Tight Calves? Tips To Stretch Your Calves

All right. Hey guys, what’s up? It’s Stephen Dunn with CORE Therapy & Pilates, and today I want to go over a quick little demonstration, a couple quick tips on how to loosen up your calves.

I had two guys over the last week that had these really, really tight calves. One was a strain with playing tennis at a high level of tennis. And another was a strain from going out hiking. And with these guys, both of them had strained their calves and they were trying some traditional, like the runner stretch, at the wall, stretching that calf out. And it just wasn’t doing anything for them. It wasn’t helping them out.

So I showed them this little tip. It’s been about a week since I showed these guys this, and they both came back and reported tremendous improvements just from being consistent with this.

So what we’re going to do is we’re going to use a lacrosse ball or a tennis ball. I’m gonna use a lacrosse ball just because I know, for the weight of my leg, the tennis ball’s not really as effective. And what we’re doing here is we’re going to put the ball right underneath your calf.

Now, when I put that pressure down onto the calf, I feel that, but I don’t feel it a whole lot because there’s not enough weight, there’s not enough leverage here. So what we’re going to do is we’re going to take this little yoga block, and if you don’t have a yoga block at home, you can use a phone book or a book, any kind of book. I’m sure phone books aren’t around anymore. Maybe an encyclopedia. Are those around anymore? Probably not either. A book. A yoga block works great.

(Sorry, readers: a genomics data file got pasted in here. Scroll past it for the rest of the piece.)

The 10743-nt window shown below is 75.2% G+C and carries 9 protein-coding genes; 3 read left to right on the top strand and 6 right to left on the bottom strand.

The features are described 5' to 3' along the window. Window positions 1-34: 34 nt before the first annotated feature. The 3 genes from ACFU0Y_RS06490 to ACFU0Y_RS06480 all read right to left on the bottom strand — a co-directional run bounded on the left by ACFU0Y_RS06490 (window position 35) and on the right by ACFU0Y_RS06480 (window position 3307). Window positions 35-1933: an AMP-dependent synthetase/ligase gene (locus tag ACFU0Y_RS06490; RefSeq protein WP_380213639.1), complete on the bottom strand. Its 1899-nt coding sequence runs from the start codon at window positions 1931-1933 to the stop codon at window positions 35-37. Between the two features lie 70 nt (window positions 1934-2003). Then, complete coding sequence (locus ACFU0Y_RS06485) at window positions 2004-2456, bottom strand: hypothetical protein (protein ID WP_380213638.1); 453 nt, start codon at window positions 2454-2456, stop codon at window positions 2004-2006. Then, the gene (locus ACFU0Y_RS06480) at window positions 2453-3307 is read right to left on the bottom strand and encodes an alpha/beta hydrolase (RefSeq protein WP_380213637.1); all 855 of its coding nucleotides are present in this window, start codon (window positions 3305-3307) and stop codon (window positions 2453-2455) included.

But what I’ve done is I’ve just lifted that foot, and by lifting that leg up and putting the ball and then the yoga block, and my leg on top of those two things, now I have a tremendous amount of pressure where that ball is. And I can do a little bit of motion with my foot back and forth. I can do a circular motion with my foot. Or I can do what we call the ankle alphabet, A, B, C, D, and so on and so forth.

And then another option is just to kind of move back and forth like this, or side to side like this, to find that spot that’s the most uncomfortable, the most tender. And once you find that spot, you can dig in and use the ankle pumps and circles and what not. For me, right here on the outside of my calf is a little tighter than the inside. So you’ll just play around with that and find what works best for you. And be consistent with that for I would say about up to a week where you’re doing it right before you go do your exercise, doing it right before you go do your cardio, right before you go do your tennis, golf, whatever it is you’re doing.

All right, that’s what we got for you today. And if you have any comments or questions, put them below and I’ll make sure to get them and answer them and get back to you. And if you would like to have someone take a look at you and have a little bit more… take a look at that calf more than just doing that, because both of these guys needed some work done in their hip and knee as well, then give us a call… 512-215-4227.

We can set up one of our free discovery sessions where we can take a look at you, do an evaluation, and determine if we have a plan of care that would be appropriate for your problem and your goals.

So reach out, and we look forward to hearing from you. Take care.

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Co-Owner / Physical Therapist at CORE Therapy and Pilates
Stephen Dunn, a pioneer in physical therapy, merges Pilates and Gyrotonic approaches with hands-on therapy for comprehensive injury prevention and rehabilitation. His innovative methods prioritize holistic well-being.
Stephen Dunn
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